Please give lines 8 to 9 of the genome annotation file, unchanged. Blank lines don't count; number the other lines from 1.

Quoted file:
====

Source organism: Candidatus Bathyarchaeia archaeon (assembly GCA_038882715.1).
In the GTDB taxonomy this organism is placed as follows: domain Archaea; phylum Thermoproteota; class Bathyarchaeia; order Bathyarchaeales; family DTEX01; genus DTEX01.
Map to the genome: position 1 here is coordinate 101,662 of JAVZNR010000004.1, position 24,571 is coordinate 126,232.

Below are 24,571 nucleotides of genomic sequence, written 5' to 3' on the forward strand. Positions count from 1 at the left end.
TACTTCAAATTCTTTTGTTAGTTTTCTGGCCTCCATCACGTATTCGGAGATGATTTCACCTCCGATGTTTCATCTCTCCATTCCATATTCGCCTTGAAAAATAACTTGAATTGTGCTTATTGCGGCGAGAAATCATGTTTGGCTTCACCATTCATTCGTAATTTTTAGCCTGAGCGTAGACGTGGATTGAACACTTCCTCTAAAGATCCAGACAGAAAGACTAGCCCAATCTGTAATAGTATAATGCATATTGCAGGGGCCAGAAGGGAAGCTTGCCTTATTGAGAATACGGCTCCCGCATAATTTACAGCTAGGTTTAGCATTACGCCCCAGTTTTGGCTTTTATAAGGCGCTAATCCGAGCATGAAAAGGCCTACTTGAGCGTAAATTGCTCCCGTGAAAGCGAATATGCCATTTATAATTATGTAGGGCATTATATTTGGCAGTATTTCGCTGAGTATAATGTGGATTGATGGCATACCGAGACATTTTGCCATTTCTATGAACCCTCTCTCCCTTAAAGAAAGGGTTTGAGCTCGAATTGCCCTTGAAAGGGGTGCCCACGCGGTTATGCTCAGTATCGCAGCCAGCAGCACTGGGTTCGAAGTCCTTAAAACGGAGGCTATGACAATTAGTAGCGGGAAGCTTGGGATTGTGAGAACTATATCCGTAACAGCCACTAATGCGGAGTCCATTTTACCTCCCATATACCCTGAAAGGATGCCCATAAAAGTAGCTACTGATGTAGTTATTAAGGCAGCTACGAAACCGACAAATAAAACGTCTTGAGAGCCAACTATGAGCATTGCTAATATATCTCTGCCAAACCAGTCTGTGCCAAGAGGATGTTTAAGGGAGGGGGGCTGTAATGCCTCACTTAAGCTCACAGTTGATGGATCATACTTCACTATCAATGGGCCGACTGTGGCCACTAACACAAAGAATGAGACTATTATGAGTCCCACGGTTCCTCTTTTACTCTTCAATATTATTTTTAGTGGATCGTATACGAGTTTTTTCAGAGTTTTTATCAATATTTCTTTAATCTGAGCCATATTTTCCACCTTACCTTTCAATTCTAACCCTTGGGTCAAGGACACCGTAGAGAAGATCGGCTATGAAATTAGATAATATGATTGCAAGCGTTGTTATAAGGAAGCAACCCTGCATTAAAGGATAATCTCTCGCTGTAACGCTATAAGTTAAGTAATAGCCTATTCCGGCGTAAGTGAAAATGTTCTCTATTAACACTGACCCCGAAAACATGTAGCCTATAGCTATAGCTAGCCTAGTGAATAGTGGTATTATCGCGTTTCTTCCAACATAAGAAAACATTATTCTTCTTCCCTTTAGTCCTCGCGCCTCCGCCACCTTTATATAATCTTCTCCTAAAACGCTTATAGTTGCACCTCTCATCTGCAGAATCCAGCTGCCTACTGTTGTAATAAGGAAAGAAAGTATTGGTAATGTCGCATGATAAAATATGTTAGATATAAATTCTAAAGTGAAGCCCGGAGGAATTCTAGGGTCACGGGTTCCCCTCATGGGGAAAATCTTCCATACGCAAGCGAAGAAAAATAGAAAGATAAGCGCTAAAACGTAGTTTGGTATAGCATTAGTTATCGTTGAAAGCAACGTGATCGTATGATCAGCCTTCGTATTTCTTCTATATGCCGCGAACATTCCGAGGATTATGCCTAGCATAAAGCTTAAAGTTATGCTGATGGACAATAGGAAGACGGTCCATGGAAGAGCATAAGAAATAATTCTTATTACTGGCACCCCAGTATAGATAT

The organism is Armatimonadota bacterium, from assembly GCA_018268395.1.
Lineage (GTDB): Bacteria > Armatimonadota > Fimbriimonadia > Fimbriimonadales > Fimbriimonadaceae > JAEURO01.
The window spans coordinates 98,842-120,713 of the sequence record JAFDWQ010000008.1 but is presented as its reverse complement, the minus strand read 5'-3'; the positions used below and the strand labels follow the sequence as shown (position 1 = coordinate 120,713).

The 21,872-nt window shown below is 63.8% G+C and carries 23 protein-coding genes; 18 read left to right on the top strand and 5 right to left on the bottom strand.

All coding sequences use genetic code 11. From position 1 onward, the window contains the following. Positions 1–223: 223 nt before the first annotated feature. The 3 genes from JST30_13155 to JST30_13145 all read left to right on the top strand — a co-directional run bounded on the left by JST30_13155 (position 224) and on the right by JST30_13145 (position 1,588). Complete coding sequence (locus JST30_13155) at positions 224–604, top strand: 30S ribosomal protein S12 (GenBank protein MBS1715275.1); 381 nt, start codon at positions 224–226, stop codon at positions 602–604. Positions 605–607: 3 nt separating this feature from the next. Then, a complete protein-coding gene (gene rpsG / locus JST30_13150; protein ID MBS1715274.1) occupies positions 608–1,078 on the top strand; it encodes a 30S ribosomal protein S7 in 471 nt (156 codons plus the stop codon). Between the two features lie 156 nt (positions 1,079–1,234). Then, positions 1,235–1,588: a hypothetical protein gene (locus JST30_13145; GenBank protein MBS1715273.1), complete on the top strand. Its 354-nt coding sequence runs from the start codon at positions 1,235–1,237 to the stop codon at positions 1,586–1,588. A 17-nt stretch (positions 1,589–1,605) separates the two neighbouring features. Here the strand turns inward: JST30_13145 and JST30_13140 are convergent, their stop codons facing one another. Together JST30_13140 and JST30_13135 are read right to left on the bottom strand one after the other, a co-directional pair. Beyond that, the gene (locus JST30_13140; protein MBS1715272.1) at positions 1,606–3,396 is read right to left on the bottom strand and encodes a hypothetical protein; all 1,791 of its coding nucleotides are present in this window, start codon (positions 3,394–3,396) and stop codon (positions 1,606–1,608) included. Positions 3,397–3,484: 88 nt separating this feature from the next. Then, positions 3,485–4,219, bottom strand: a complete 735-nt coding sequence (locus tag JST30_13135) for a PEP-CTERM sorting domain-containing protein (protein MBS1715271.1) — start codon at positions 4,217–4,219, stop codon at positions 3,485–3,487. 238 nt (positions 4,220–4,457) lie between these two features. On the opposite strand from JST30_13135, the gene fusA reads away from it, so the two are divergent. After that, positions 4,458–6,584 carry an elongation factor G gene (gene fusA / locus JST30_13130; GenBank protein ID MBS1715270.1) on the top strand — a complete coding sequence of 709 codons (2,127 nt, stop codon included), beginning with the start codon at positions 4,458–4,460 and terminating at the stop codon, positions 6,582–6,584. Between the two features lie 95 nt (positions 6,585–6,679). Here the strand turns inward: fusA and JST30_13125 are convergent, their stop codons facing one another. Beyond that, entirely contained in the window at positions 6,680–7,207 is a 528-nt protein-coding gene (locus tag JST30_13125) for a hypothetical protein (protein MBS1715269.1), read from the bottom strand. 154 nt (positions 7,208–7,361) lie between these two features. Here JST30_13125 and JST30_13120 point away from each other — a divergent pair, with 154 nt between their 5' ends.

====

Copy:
The window spans coordinates 98,842-120,713 of the sequence record JAFDWQ010000008.1 but is presented as its reverse complement, the minus strand read 5'-3'; the positions used below and the strand labels follow the sequence as shown (position 1 = coordinate 120,713).

The 21,872-nt window shown below is 63.8% G+C and carries 23 protein-coding genes; 18 read left to right on the top strand and 5 right to left on the bottom strand.